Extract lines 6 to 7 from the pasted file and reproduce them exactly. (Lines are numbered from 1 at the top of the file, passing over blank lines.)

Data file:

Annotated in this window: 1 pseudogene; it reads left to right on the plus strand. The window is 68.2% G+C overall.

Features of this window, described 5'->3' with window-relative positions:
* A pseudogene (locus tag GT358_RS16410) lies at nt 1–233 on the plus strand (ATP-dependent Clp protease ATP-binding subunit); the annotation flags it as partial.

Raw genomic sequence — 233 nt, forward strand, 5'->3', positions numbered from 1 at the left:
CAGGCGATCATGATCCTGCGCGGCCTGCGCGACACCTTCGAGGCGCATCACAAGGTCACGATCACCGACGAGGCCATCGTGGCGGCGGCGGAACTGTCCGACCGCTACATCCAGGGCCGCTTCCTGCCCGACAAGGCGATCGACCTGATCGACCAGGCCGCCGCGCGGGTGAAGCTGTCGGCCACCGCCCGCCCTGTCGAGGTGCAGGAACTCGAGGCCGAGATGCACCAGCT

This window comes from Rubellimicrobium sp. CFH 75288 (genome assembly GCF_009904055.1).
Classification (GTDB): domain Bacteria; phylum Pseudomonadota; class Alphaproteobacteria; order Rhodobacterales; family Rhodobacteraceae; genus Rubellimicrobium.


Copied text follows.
This window comes from Rubellimicrobium sp. CFH 75288 (genome assembly GCF_009904055.1).
Classification (GTDB): domain Bacteria; phylum Pseudomonadota; class Alphaproteobacteria; order Rhodobacterales; family Rhodobacteraceae; genus Rubellimicrobium.